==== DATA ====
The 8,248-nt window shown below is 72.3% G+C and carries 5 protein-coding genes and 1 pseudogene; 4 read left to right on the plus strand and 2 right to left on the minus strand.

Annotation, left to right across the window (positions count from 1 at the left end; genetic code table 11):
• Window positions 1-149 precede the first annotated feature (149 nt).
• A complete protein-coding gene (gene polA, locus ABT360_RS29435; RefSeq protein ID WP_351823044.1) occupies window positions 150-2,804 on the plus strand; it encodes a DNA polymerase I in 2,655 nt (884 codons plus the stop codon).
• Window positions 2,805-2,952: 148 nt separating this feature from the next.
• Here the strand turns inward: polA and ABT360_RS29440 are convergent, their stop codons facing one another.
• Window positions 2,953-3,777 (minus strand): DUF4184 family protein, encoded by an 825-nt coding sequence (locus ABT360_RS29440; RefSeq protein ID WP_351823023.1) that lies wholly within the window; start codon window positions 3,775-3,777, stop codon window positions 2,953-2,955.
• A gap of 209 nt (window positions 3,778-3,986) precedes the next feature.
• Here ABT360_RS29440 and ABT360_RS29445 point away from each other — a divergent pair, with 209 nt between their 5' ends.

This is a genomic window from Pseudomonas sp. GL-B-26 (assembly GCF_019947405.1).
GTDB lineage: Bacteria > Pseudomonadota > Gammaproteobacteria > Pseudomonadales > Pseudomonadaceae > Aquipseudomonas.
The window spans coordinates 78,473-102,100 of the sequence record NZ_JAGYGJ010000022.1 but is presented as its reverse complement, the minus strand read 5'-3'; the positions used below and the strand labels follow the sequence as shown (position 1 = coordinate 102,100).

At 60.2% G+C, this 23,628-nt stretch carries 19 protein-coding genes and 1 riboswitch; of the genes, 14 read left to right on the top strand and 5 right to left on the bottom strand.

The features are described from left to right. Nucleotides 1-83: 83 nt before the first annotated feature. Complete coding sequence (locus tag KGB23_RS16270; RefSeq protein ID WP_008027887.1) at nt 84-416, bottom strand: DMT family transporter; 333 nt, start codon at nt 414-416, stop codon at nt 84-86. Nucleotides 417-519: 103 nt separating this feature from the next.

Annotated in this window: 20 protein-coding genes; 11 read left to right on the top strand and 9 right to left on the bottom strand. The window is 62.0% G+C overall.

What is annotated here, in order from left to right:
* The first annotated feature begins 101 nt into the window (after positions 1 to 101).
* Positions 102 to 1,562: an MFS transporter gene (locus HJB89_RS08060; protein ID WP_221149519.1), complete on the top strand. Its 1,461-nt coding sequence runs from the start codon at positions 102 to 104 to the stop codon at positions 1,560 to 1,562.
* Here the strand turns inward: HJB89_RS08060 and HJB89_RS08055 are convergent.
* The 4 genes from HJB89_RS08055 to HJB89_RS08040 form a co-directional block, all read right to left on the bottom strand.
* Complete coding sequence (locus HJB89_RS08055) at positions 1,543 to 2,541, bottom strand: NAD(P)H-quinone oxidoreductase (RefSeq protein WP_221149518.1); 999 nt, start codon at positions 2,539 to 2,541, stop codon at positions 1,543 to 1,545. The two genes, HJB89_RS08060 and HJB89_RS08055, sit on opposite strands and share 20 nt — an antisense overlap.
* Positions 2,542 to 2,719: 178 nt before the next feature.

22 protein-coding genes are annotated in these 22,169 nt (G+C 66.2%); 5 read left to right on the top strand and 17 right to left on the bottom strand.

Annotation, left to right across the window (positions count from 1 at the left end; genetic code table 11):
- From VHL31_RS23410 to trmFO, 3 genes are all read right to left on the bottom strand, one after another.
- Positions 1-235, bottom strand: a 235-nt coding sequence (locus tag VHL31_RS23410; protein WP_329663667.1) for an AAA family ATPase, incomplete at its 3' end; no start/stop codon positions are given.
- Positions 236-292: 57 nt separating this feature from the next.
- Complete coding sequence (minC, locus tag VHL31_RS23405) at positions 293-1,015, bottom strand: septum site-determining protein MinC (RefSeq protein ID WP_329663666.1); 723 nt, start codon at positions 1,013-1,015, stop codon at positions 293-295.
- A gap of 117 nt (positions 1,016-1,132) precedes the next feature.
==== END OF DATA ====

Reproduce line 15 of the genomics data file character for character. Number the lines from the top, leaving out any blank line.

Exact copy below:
Annotated in this window: 20 protein-coding genes; 11 read left to right on the top strand and 9 right to left on the bottom strand. The window is 62.0% G+C overall.